“So very impressive with a lot of things. Way better athlete than he gets credit for, and he can make a ton of throws from a lot of different arm angles and platforms. I do think he is in a place where he is so confident in his arm and talent that he thinks he can make any and every throw, and that’s forced some mistakes. Not a ‘dumb thing,’ but he needs to learn that it’s O.K. to hit some singles and not always want the home run. Teams are dropping some coverage of eight guys on him and he still wants to push the rock downfield. He needs to learn some plays he needs to be boring and take a dump off or check down. Great response and resolve to some mistakes and kept slinging it which was awesome to see. I do think some of their RPO game hurts him into some bad throws or tough situations. He’s a stud.”

2. Ohio State sophomore Justin Fields was neck-and-neck with Lawrence to be the top recruit in the 2018 high school class. Now he’s closing the gap on his fellow Georgia native from a 2021 draft perspective. I’ve seen both live now, and I’m honestly not sure that Lawrence’s cannon of an arm is any stronger than Fields’s. What was particularly impressive about both, to my amateur scouting eye, was the ease with which they hit sideline throws from the opposite hash.

3. Georgia’s Jake Fromm didn’t exactly bounce back from the South Carolina loss the way an NFL team would like, throwing for just 35 yards in rainy conditions as the Bulldogs scuffled through a 21–0 win over Kentucky. Through seven games, it’s easy to see why scouts are split on him—some think he’s a pedestrian prospect who should be a middle-round pick, others believe his makeup and football knowhow could make him a really good NFL starter.

Penn State's KJ Hamler scores against Michigan

After Penn State's win over Michigan, KJ Hamler is averaging 17.3 yards per catch and leads the Big Ten with seven TD catches.

4. Penn State redshirt sophomore KJ Hamler starred in the Nittany Lions’ 28–21 win over Michigan, going for 108 yards and the decisive touchdown on six catches. (He also had a long kickoff return touchdown called back.) Hamler’s absolute lightning as a player, and the comps I got for him from scouts last week indicate that. One was Tyreek Hill. The other was DeSean Jackson.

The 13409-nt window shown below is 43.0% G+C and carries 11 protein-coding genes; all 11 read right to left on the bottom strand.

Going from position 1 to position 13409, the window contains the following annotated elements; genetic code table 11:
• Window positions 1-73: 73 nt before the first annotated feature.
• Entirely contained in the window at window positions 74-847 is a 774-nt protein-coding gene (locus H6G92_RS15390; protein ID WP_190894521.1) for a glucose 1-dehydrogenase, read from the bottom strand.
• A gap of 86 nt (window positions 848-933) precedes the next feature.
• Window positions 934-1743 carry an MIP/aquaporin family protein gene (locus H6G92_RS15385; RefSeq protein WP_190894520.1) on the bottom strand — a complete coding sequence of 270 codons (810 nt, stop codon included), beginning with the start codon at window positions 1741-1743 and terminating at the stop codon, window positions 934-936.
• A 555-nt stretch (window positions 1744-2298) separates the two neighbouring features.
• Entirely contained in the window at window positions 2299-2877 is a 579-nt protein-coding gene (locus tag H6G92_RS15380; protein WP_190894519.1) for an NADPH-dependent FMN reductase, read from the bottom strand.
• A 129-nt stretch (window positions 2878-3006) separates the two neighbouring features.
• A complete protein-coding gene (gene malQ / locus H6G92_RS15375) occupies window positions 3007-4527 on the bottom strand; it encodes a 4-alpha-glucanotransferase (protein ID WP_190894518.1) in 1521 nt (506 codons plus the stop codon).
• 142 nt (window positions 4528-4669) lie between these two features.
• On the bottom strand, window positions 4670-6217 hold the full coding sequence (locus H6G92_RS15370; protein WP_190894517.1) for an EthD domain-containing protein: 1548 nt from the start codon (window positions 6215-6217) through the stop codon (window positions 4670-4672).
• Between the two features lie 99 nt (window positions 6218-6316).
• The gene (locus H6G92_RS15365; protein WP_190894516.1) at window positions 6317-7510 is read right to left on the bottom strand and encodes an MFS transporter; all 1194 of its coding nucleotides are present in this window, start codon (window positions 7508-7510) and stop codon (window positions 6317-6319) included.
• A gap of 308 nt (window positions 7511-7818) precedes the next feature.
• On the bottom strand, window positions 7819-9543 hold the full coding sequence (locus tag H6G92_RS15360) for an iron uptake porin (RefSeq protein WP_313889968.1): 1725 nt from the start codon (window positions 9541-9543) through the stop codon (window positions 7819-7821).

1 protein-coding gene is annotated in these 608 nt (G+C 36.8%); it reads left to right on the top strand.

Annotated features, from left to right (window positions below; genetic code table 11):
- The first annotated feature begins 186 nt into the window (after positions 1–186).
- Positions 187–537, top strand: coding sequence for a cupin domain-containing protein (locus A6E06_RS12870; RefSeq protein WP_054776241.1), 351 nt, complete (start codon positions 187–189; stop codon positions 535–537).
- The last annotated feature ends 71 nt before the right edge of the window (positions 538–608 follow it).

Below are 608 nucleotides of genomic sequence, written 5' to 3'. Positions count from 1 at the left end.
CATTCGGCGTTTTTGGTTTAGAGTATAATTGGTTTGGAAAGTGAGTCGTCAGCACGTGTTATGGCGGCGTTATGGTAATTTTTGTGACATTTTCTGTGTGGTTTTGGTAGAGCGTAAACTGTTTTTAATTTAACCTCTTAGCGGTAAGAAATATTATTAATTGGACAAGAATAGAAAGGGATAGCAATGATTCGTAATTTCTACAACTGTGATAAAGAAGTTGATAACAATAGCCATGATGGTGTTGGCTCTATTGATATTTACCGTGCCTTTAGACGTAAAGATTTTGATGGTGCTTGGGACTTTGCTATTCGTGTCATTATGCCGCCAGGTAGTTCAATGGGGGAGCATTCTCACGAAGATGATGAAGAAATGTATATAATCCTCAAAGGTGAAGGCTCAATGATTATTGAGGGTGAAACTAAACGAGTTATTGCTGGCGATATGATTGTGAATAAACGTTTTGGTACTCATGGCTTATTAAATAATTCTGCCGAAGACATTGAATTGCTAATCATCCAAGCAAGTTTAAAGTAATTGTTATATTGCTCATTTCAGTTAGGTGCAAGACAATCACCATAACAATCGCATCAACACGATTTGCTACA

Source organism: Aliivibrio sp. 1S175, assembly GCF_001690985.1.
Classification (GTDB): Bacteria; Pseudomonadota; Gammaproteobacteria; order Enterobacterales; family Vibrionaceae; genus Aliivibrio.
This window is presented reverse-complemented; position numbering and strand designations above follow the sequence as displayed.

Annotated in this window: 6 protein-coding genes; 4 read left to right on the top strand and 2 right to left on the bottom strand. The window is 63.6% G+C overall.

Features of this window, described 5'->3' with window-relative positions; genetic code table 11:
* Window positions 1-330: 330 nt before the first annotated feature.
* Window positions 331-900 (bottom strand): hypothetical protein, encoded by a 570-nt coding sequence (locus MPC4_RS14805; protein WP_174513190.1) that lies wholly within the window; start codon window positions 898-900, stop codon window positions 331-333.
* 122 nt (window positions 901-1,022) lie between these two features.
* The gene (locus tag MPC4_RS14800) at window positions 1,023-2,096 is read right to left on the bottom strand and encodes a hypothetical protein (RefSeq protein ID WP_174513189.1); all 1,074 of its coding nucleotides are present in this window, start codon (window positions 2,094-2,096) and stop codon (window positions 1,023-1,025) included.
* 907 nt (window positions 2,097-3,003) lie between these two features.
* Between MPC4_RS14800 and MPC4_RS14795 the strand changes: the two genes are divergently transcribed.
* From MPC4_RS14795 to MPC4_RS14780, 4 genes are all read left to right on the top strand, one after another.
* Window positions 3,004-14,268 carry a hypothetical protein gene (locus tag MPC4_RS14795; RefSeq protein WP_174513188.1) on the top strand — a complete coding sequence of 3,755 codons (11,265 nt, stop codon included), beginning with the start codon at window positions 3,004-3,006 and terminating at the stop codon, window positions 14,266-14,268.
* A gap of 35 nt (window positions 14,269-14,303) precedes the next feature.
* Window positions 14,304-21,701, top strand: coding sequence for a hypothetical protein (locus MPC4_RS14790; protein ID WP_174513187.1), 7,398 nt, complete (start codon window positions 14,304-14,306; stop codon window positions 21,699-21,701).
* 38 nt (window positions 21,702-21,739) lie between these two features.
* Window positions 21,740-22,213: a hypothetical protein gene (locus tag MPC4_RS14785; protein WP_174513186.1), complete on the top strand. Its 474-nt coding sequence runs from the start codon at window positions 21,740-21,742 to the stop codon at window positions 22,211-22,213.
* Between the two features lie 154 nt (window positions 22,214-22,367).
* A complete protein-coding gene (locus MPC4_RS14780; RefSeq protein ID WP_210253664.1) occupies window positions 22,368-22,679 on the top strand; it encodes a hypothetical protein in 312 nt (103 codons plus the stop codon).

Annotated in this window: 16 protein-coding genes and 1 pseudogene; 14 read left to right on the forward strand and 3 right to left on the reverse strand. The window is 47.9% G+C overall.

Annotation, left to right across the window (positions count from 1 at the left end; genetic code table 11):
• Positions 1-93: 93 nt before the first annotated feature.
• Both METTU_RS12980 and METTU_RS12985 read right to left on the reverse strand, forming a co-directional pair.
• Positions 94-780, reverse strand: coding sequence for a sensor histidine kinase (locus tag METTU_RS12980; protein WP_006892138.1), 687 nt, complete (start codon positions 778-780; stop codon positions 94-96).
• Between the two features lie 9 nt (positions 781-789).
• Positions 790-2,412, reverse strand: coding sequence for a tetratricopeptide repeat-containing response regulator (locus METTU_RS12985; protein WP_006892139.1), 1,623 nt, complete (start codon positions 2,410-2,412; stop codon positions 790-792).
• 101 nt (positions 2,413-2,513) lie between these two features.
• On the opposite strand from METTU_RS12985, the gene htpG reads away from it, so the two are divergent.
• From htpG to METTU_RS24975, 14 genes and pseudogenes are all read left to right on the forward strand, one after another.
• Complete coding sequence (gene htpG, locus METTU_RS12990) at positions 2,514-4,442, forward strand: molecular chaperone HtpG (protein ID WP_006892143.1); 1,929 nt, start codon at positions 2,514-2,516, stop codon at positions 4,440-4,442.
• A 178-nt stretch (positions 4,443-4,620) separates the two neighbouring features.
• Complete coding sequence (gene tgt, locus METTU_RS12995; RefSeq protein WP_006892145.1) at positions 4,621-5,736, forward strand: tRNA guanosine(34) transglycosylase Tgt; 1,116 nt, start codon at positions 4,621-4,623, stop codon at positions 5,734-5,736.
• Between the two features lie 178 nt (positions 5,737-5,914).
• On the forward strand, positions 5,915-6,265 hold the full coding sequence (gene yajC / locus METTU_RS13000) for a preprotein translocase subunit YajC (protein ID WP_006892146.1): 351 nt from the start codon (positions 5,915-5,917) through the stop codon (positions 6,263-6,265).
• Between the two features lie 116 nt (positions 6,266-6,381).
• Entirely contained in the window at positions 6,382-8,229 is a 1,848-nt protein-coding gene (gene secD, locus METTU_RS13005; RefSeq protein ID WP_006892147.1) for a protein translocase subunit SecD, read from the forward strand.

5. Yes, Tua Tagovailoa’s high ankle sprain was a stroke of bad luck. But it’s not irrelevant to his draft status. NFL evaluators already had questions about the Alabama junior’s durability, and this won’t help—especially on a day on which Justin Herbert, his competition to go first overall in April, went 24-of-38 for 280 yards and four scores in leading Oregon to a come-from-behind win over rival Washington.

6. Good to see Lovie Smith get his signature win, four years in at Illinois. Before Saturday’s nailbiter over previously unbeaten Wisconsin, he’d gone 5–26 in Big Ten play, and 11–31 overall in Champaign. 



I don’t know this for sure, but I’m guessing that Cowboys LT Tyron Smith has bigger arms than I have thighs—where, y’know, a regular size knee brace would go.

So at first I thought there was no video evidence of a clear recovery by the Titans on Melvin Gordon’s fumble. Then, a little later, I saw it. But I’d already favorited this tweet so I could share it with all of you. And now I’d be cheating you if I didn’t share it. So there you go.

Love this. And love all the shade from Kyle Shanahan this week, right up to giving his dad the game ball after shutting out the Redskins.

Awesome catch, better line from Ebron.

Mostly true.





This one’s real…

…And this one’s not. But it’s kind of still spot on. The Rams will go five years without a first-rounder (2017–21), which has never happened in the modern era.

Not a football tweet. Or at least an American football tweet. But I had to share it.


Robby Anderson hauled in a Sam Darnold pass for a 92-yard score in Week 6 against the Cowboys, the second-longest TD reception in team history.

Robby Anderson hauled in a Sam Darnold pass for a 92-yard score in Week 6 against the Cowboys, the second-longest TD reception in team history.


Each week, we’ll hit a player set to climb atop the Monday Night Football stage to get answers to a few questions. This week, the Jets’ rising star wide receiver, Robby Anderson…

MMQB: Take me through last week’s 92-yard touchdown against Dallas.

RA: It was a double move, it was just us seeing how they were playing the route off of the double move, because we ran it right at them a few times earlier in the game. So we knew that increment of it that would work.

MMQB: There was a play earlier in the game that set it up?

RA: Yeah, we ran a similar route a few times and we knew they were gonna bite on it. We were just waiting for the right time to dial it up. But we’d talked about it through the first quarter.